Resist Resistance

What you know at the start of a mediation session is very different from that at the end.

This is why and when you ought to wait to decide what’s possible.

Parties want the process to be over quickly, but that’s usually antithetical to reaching the best outcome.  Prepare yourselves and/or your clients for the time it takes to mediate;  to give parties the chance to exchange positions (arguments), reason through them, their choices and their consequences, and make well-informed decisions.

Along the way, you should be able to trust that your mediator – a neutral – is working through that reasoning with you.  Be open to his/her questioning and challenges, and try to resist becoming closed or defensive to disagreeable discussions.  You may be moved beyond your expectations and comfort zone, but it’s to help you consider all possibilities and which is best for you.

The end result should be an outcome earnestly arrived at on terms you’ve reasoned are in your best interest.

About Maria Hanna Joseph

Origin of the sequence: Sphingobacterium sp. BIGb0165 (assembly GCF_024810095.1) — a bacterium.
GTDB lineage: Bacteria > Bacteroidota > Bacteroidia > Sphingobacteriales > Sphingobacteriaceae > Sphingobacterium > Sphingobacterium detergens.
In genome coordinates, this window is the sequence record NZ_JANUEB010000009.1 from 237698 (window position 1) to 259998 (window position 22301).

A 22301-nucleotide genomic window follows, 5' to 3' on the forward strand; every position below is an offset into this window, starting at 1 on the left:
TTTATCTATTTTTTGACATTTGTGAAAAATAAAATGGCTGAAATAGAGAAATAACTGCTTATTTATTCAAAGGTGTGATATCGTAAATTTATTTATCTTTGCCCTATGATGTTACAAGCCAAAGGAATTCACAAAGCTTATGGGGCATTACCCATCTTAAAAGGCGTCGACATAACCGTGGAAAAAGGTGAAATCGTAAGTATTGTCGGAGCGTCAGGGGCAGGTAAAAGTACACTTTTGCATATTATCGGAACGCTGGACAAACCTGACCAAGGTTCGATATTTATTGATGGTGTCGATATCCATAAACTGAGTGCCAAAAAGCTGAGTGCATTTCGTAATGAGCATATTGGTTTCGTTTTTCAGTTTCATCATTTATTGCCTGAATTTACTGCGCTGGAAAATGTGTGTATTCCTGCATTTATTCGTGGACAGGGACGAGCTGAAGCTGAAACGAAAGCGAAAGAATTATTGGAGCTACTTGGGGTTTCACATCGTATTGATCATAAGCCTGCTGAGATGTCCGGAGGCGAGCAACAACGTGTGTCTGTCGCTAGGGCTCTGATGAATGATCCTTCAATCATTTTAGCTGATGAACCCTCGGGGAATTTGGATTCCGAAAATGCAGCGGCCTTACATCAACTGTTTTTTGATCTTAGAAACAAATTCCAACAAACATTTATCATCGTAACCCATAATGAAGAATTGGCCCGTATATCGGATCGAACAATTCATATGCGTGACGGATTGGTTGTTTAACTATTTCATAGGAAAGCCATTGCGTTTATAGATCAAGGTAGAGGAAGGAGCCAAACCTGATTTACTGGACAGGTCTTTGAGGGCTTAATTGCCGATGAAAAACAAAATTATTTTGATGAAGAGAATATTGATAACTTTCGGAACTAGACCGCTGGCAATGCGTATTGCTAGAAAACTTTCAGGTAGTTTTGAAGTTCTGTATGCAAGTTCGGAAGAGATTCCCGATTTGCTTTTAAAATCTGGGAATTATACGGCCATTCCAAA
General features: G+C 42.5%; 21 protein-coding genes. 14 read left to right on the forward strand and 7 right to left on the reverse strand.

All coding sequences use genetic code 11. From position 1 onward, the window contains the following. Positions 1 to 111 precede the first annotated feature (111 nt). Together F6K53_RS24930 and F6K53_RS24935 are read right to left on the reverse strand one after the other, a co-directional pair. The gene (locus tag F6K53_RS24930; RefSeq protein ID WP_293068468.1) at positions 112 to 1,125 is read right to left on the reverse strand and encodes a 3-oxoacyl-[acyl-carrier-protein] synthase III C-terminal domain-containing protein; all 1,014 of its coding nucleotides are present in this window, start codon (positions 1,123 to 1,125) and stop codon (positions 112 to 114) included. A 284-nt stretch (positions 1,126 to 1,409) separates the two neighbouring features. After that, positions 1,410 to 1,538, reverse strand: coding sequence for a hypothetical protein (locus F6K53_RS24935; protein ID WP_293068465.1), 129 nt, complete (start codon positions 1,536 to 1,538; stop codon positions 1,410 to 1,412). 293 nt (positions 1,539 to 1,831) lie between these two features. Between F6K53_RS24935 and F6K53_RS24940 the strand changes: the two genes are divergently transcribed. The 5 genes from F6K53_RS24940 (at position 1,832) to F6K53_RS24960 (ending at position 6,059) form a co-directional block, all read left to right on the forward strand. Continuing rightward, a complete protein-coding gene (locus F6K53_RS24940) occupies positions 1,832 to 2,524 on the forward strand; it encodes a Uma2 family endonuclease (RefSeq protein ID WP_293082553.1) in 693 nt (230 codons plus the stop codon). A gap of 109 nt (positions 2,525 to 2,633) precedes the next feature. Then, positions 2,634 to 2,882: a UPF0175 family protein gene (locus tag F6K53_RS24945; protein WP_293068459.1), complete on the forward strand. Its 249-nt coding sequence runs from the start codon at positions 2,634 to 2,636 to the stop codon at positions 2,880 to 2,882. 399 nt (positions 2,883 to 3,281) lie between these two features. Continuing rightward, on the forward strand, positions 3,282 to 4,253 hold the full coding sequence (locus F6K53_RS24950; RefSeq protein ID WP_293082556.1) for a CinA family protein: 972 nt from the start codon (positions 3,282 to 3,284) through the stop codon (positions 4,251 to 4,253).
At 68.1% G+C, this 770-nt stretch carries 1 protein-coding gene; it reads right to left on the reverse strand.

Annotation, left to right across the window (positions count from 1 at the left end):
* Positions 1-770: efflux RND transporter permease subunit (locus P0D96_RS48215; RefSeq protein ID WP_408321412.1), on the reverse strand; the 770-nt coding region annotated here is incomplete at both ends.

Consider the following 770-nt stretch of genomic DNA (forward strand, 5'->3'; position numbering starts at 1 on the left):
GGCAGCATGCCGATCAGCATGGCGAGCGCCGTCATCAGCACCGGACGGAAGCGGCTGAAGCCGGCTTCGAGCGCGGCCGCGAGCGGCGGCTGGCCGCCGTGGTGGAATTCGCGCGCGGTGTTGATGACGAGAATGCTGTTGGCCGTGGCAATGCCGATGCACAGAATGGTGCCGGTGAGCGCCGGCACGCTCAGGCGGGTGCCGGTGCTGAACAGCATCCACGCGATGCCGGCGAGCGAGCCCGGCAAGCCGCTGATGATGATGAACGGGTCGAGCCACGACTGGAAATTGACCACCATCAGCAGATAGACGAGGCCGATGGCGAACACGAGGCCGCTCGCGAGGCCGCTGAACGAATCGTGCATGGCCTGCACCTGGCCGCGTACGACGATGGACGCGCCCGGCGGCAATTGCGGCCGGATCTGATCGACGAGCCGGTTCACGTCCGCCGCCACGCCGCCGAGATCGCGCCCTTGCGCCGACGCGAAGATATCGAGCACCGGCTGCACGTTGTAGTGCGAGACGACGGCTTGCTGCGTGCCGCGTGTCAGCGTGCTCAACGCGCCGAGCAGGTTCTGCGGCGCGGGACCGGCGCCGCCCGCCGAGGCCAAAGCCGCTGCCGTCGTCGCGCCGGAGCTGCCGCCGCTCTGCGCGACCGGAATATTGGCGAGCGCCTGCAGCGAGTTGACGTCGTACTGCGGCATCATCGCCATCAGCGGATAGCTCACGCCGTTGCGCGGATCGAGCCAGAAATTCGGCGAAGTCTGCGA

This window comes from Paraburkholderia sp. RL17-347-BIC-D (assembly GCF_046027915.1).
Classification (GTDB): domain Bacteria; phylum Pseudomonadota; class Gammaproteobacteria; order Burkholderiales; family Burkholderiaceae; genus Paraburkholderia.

Maria Hanna Joseph is Principal of Joseph Mediation. Her 25 years of experience in employment law, include 16+ of work and mediating for the Massachusetts Commission Against Discrimination which through which she has gained valuable insight into the MCAD, its practices and decision making. This, as well as her experience in plaintiff and defense litigation, with private and public sector clients, international and local business concerns, and in issues from harassment and discrimination, to noncompetition agreements, business operation, transgender workplace matters, retaliation and many others, lend her valuable perspective for understanding and mediating an array of legal and personal issues. In terms of volume, Maria has served more than 2,000 cases. Maria's practice has been honed with study of mediation at Harvard Law School's Program of Instruction for Lawyers, negotiation at Harvard Law School's Program on Negotiation, and in the disciplines of Transformative Mediation and Family/Domestic Mediation, which are significant assets in managing the personal nature of employment disputes, and conflict in general. Attorneys and parties know Maria as candid, pragmatic and persevering in her commitment to help them achieve meaningful settlements while keeping sight of their most important interests. The insight and creativity afforded by her experience and training are realized in the resolutions that manifest. These qualities, along with her demeanor and the trust she engenders, have earned Maria a reputation for being able to manage highly tense and fraught situations and individuals, and settle a wide variety of disputes and tough cases.
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